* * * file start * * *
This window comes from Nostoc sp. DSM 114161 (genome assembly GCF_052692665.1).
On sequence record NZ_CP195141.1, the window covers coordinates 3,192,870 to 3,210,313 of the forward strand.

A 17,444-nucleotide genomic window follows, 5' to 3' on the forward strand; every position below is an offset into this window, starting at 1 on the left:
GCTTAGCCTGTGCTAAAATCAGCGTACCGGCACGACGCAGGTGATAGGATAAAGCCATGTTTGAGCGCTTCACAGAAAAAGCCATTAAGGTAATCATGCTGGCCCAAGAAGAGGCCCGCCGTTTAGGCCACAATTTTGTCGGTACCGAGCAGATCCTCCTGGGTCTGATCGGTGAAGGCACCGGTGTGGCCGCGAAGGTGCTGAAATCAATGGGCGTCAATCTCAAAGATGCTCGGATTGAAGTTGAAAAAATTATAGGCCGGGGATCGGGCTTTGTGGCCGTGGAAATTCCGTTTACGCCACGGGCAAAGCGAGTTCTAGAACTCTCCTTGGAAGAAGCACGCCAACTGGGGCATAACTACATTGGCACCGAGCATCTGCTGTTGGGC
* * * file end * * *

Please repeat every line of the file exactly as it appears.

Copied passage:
This window comes from Nostoc sp. DSM 114161 (genome assembly GCF_052692665.1).
On sequence record NZ_CP195141.1, the window covers coordinates 3,192,870 to 3,210,313 of the forward strand.

A 17,444-nucleotide genomic window follows, 5' to 3' on the forward strand; every position below is an offset into this window, starting at 1 on the left:
GCTTAGCCTGTGCTAAAATCAGCGTACCGGCACGACGCAGGTGATAGGATAAAGCCATGTTTGAGCGCTTCACAGAAAAAGCCATTAAGGTAATCATGCTGGCCCAAGAAGAGGCCCGCCGTTTAGGCCACAATTTTGTCGGTACCGAGCAGATCCTCCTGGGTCTGATCGGTGAAGGCACCGGTGTGGCCGCGAAGGTGCTGAAATCAATGGGCGTCAATCTCAAAGATGCTCGGATTGAAGTTGAAAAAATTATAGGCCGGGGATCGGGCTTTGTGGCCGTGGAAATTCCGTTTACGCCACGGGCAAAGCGAGTTCTAGAACTCTCCTTGGAAGAAGCACGCCAACTGGGGCATAACTACATTGGCACCGAGCATCTGCTGTTGGGC